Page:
Clean the area: Once the sanding is complete, clean the area with a rag and mineral spirits to remove any oil from your fingers. You should be able to see metal and paint through the bodywork, and once it has dried wipe it again with a tack cloth to remove any lint. Even a speck of dust can cause blemishes in the paint, so this needs to be absolutely spotless before continuing.
Prime the area: Apply a layer of primer to any bare metal with around an inch of overlap for blending. Begin with a thin coat, and then go over with a heavier layer once it has totally dried.
Sand it… again: Wet-sand the primed area until smooth and the edges feather into the original paint. Wipe it clean, allow it to dry and apply another layer of primer. Moving to a higher grade of sandpaper, repeat the process and prime again. This should take two or three repeats before you get a smooth enough repair.
Start painting: It is best to apply your paint in several thin coats as opposed to one thick coat as it will avoid drips or runs in the finish.
Polish until glossy: If you made any mistakes such as runs or drips in the paint you will need to wet-sand these first. Be careful not to overdo this, however, as sanding too much will mean you’ll need to apply another coat of paint.
Can I treat rust on a car myself?
By following the above you should be able to achieve acceptable results, but if you’re not sure or convinced you’ll be able to carry these out satisfactorily, then taking it to a professional is a much simpler option – although does come with the additional costs.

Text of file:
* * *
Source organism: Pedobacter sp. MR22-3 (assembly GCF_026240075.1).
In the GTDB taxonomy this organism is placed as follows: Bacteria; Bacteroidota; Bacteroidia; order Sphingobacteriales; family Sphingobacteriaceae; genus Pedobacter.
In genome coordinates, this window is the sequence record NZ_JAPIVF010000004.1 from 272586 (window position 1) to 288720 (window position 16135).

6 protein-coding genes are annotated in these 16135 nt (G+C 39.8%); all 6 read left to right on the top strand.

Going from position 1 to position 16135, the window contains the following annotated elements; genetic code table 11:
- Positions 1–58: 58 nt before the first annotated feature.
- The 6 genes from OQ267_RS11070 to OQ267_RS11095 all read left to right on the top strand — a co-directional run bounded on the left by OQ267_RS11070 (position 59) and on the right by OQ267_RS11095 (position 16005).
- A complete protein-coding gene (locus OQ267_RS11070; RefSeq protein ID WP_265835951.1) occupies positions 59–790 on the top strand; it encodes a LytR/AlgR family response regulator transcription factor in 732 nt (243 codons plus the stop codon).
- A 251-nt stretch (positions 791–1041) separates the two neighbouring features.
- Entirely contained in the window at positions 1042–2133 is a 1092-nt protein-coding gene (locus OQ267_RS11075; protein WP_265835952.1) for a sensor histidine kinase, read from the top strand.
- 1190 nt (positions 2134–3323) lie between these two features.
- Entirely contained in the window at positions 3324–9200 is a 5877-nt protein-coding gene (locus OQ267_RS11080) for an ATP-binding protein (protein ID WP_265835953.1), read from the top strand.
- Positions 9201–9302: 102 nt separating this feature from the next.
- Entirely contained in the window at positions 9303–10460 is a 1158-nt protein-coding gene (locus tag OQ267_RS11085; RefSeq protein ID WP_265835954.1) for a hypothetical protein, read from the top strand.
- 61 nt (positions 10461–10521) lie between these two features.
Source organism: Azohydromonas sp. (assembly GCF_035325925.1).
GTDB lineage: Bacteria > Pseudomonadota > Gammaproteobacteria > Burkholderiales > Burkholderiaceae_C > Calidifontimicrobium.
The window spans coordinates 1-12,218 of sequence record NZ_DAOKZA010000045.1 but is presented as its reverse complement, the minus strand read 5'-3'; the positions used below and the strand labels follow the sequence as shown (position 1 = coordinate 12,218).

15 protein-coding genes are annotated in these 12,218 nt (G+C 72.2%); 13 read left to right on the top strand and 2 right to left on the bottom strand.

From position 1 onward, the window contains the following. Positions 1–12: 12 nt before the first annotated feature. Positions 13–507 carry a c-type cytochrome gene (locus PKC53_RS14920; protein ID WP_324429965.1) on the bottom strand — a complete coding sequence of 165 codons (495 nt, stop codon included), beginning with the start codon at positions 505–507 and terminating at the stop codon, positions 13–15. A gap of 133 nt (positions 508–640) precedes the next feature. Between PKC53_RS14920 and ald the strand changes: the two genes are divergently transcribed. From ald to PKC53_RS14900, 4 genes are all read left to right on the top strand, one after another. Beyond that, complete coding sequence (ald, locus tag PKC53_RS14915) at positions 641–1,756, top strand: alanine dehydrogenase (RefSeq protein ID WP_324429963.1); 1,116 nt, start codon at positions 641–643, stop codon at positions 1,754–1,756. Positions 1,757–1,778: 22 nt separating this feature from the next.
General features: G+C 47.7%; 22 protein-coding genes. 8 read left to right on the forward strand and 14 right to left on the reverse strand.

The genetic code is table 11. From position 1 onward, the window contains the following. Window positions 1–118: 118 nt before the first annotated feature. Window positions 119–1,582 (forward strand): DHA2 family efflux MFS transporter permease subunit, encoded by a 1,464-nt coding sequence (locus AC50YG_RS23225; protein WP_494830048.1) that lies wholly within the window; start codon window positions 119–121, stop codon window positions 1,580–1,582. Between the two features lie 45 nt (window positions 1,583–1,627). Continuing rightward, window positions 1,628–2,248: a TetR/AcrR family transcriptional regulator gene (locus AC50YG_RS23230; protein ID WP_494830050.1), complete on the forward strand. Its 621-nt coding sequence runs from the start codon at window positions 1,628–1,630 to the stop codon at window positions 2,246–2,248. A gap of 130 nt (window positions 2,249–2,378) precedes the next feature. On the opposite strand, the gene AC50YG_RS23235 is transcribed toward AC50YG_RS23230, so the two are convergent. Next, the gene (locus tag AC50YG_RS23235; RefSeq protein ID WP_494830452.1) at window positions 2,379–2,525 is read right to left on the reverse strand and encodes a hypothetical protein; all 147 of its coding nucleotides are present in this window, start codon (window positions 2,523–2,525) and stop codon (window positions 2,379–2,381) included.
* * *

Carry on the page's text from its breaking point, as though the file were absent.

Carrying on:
How to stop your car from rusting
While you might think that rust is a simple inevitability of owning an older car, it is only inevitable to those who don’t specifically treat their cars against it.
Rinse & dry: Rinsing your car and drying it off can help clean out any dirt and grime that may have settled on your paintwork which could turn to rust. This is particularly important if you live by the sea.
Wax on: A coat of wax adds a protective layer to your paintwork and will stop moisture from affecting your bodywork.
Use water dispersants: Applying oil to your hinges, joints and hard-to-reach areas can prevent rust from forming in the difficult areas – using WD40 can be particularly useful, and did you know that the WD stands for ‘water dispersant’? It’s literally made for the job.
Park securely: Parking your car away from the elements, such as in a garage, can stop the weather from getting to it, and if you want to go one step further, using a dehumidifier within the garage ensures there’s even less moisture that can get to it.